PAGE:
In addition to the actual stories of the judges, which are contained in chapter 2:6 to chapter 16:31, there are two sections, chapter 1:1 to chapter 2:5, and chapters 17-21, which are additions made by different hands from either the original authors of the hero-stories or the Deu-teronomic writer who put them into this theological framework. Chapter 1:1-2:5 is an account which parallels certain portions of the Book of Joshua, describing the settling of Canaan, the conflicts with the local inhabitants, and the dangers which were inherent in any attempt at co-existence. The author obviously regards it as a great misfortune that, in all cases, the Israelites did not, or could not, drive out those who were already there, and must therefore remain exposed to an alien culture and religion. The original Book of Judges probably began with chapter 2:6, a passage which repeats part of the closing portion of Joshua, including the account of Joshua's death.
Chapters 17-21 contain two narratives. The first, 17-18, records the movement of the tribe of Dan from their location in the south to a more favorable area far north, and the establishing of their shrine at Laish. It is accompanied by a touching narrative regarding Micah, a devout man, whose religious relics and whose chaplain were cruelly taken from him by the tribe as it migrated. Chapters 19-21 contains the story of an outrage committed at Gibeah by certain men of the tribe of Benjamin, of the retaliation which an aroused and united Israel wrought against the offending tribe, and of the way in which, once defeated, Benjamin was helped by others to reestablish itself, lest one of the original tribes be blotted out.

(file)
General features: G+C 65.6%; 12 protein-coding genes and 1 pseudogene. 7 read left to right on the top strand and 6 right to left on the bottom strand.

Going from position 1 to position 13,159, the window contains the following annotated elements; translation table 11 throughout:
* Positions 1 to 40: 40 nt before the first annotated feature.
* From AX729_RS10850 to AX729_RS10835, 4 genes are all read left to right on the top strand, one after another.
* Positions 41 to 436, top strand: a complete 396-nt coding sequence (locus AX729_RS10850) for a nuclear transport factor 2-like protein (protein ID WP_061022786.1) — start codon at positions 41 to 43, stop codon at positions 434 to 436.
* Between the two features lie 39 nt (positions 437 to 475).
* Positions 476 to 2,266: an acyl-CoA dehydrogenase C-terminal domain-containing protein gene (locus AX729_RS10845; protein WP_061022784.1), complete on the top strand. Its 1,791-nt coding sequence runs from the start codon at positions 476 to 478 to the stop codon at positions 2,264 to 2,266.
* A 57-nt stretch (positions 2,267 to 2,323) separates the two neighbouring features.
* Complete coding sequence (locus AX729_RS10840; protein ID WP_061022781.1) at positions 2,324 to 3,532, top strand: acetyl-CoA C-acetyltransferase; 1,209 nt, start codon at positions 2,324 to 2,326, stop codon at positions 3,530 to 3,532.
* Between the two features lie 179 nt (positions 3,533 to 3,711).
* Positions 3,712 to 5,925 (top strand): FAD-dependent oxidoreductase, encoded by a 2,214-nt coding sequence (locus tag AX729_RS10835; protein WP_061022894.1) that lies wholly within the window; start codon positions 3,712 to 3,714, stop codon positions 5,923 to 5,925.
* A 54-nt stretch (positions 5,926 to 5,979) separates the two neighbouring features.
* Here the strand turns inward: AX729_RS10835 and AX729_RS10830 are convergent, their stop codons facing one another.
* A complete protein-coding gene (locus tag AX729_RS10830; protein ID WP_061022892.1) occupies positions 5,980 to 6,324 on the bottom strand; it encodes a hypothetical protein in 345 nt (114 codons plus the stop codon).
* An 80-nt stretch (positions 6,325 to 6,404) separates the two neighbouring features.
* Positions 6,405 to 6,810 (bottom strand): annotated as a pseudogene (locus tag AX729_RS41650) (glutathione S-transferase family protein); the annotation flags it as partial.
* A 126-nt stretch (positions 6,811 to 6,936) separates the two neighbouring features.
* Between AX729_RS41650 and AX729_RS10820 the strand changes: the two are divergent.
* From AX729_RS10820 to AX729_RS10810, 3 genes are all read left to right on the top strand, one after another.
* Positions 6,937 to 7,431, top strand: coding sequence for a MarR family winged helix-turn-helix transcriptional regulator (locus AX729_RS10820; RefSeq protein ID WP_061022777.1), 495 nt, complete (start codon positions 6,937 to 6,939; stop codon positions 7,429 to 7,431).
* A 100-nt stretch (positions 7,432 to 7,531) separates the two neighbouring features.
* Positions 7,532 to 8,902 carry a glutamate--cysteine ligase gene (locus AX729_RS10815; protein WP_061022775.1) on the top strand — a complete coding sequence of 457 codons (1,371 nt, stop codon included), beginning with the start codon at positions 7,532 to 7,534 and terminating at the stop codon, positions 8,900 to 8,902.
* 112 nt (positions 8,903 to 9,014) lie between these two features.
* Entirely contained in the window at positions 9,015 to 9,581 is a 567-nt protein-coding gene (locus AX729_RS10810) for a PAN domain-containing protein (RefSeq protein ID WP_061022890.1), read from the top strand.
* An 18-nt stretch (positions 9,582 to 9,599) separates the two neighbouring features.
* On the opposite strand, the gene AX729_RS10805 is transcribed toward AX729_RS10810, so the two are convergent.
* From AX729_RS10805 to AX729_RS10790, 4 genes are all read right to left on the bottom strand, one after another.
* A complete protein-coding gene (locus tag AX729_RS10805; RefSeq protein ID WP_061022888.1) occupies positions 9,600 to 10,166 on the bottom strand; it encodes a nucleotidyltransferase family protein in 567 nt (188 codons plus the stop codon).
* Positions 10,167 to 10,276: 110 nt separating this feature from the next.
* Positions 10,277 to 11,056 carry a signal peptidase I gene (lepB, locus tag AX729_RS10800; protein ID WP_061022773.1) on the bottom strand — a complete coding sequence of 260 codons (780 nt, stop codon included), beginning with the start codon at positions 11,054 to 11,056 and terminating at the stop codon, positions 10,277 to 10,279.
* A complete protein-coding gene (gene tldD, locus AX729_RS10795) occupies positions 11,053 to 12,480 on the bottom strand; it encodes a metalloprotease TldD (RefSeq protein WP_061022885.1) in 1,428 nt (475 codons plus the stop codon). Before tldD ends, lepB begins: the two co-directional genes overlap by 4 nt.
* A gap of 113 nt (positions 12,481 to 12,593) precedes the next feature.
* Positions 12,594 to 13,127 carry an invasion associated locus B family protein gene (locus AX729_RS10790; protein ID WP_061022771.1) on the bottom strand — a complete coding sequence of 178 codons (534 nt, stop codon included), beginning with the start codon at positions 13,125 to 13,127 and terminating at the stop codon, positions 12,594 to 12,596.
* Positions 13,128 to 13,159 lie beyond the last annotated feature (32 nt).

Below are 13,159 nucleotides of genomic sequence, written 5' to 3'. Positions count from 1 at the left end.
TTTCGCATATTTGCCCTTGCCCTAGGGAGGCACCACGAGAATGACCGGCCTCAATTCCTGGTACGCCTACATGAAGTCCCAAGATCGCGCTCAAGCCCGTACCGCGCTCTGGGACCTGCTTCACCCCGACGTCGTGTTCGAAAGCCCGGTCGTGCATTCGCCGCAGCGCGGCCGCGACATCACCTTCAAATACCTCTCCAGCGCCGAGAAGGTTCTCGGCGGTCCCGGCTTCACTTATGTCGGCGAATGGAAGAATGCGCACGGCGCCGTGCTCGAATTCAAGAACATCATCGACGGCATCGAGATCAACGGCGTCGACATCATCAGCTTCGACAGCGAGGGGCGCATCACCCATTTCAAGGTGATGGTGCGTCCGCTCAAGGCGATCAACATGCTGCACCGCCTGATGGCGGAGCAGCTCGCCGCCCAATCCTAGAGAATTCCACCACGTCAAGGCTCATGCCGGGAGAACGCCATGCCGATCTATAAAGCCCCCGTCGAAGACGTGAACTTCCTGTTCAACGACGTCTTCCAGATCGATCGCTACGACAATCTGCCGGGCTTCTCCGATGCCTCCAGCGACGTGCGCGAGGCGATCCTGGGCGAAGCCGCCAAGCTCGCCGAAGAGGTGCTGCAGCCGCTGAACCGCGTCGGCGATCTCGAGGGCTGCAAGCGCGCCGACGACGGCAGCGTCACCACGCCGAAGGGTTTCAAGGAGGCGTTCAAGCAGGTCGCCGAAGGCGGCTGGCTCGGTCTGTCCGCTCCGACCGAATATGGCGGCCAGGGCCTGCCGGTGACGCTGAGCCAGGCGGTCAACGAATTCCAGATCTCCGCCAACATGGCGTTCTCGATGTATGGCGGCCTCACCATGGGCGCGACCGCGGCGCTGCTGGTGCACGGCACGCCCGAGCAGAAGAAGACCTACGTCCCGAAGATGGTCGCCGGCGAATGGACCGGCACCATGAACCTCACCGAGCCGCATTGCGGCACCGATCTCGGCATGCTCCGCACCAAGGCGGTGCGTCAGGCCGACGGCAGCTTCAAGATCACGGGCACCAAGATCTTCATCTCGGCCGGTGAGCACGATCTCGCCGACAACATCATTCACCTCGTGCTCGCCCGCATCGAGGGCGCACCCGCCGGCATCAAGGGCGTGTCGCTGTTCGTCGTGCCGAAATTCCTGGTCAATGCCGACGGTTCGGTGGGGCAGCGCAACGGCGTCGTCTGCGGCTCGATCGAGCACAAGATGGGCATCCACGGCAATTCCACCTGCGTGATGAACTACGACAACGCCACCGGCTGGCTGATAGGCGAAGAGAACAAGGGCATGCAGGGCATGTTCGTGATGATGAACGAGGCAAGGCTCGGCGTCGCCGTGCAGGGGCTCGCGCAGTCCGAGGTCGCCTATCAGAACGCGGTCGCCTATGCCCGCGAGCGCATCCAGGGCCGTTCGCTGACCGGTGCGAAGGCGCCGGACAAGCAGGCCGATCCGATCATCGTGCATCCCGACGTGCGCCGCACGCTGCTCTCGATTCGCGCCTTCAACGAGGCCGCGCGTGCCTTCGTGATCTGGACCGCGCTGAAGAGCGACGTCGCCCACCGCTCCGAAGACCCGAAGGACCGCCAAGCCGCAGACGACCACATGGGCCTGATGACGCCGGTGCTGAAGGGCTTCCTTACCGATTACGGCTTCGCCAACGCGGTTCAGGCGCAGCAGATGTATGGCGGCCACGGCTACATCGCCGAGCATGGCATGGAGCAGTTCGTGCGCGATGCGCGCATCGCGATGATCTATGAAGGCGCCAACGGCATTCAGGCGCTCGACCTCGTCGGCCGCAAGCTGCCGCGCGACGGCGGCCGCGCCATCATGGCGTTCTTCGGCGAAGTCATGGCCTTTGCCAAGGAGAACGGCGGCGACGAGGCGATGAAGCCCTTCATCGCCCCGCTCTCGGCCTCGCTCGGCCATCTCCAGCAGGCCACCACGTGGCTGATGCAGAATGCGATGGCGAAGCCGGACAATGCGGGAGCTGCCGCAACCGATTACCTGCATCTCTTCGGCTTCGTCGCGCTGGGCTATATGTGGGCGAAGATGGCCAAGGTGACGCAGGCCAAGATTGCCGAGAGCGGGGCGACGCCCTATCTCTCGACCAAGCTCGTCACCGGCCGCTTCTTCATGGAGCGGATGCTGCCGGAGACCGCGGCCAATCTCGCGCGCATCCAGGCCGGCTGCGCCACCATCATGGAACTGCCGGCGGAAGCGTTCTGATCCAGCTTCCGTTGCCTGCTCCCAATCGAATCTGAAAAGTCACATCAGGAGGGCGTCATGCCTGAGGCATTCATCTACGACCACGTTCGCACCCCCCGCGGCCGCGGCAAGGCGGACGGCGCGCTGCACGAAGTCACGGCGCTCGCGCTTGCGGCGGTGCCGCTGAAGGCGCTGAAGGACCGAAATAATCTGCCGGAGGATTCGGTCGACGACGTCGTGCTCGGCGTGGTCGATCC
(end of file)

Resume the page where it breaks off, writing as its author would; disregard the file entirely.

The book is of strategic importance in understanding this time of transition in Israel's history. Looking back upon this period, the late editor of chapters 17-21 repeats the refrain, "There was no king in Israel; every man did that which was right in his own eyes." The difficulties, he thinks, can be attributed to the fact that the monarchy had not yet been established. But Israel was not yet ready for a king; she was not yet a nation. The tribes were as often in conflict with one another as with their Canaanitish neighbors. A period of testing and training was necessary before sufficient unity could be achieved to make a monarchy possible. The judges were the precursers of the kings; they did their work scarcely knowing what they were doing save that they had been summoned to a place of authority over a portion of Israel, and were challenged to meet a special crisis in Israel's life. Beneath the confusion which this record, itself confused, portrays, one can discern the gradual welding of the people into a nation, conscious of its unique traditions and endowments, and aware, over all, that it would stand or fall according to the degree of its faithfulness to the God who had led it out of bondage. It was the repeated reminder of the divine authority which constituted the chief contribution of the heroes who judged Israel during those days of trial and transition.